Thursday, December 31, 2009
So from the authors of the TTKD blog to our readers, thanks.
We hope you found some useful stuff in our articles this year, we'll have plenty more to talk about this coming year (in fact, despite all the posts I've written, my list of potential topics for posts only gets longer).
Some of our most popular posts included
Our climate change science resources posts parts 1 and 2
Alternatives to plastics bags
Comments on how to get in touch with OZ politicians regarding climate change
The latest smear against climate science and scientists
So if you missed these posts, give em a look
Happy new year everyone, here's to a good 2010.
Wednesday, December 23, 2009
Our method was not necessary the best, but it does show anyone can do it.
Here's what we did.
Measure out a likely spot, be a little less optimistic than we were about how close to the brick path is reasonable.
Construct the lid, a lid may not be 100% necessary but does provide excellent protection. Crossbeams provided the flimsy wood with some strength.
Add the chickenwire netting. This can be attached with staple type nails, single strips of wire and by winding the chicken wire around the wood and back onto itself.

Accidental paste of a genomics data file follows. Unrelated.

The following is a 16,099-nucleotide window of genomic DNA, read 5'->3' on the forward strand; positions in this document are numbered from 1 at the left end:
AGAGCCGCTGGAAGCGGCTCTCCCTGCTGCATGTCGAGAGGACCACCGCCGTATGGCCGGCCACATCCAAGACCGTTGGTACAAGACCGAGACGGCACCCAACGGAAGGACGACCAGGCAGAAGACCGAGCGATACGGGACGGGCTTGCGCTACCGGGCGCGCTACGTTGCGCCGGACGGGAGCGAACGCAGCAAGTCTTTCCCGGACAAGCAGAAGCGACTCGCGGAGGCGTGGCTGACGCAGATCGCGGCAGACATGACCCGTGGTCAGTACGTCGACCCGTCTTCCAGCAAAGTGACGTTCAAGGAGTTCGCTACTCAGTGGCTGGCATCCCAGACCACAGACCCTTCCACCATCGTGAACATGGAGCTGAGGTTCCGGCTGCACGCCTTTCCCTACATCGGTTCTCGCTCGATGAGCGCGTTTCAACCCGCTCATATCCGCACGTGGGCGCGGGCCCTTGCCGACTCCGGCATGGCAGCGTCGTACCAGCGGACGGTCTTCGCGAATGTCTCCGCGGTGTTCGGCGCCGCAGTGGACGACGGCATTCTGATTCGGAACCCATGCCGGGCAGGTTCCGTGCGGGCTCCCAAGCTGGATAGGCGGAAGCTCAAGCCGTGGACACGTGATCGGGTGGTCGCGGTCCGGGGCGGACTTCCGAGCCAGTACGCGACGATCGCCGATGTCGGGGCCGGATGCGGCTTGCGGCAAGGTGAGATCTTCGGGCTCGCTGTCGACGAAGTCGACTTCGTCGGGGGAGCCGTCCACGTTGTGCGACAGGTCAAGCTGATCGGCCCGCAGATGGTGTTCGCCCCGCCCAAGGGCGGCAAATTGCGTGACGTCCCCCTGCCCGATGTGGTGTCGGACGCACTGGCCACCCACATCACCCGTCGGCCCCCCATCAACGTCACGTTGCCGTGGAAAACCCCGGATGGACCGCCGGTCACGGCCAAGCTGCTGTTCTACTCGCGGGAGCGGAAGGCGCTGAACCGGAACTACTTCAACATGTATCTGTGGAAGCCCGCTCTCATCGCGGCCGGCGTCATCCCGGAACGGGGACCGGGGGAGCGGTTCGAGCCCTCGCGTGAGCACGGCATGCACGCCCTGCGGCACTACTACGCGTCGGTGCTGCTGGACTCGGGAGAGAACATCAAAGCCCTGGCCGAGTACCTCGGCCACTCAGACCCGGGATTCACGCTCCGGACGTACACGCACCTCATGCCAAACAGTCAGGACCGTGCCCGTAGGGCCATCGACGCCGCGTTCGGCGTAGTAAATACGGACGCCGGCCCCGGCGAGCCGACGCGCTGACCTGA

Attach chicken wire to your corner stakes for your sides. Leave plenty of stake to dig into ground. We only attached two (opposite) corner stakes initially and added others once the size and fit of the edge was confirmed.
Once sides are done, start planting. We added some stones that were dug out of the garden area round the sides to discourage tunneling.
Attach the lid and there you have it. If you wanted to be fancy you could add a wooden top to the side pieces and then attached some hinges between this and the top for easy opening, but a few bits of wire or string work as well.
Sunday, December 20, 2009
Similar to her message at the 350.org day of action, Cr Abrahams emphasised that if we want to create change not just at a personally level, but at a local level, turning out for events such as walk against warming is necessary but not sufficient.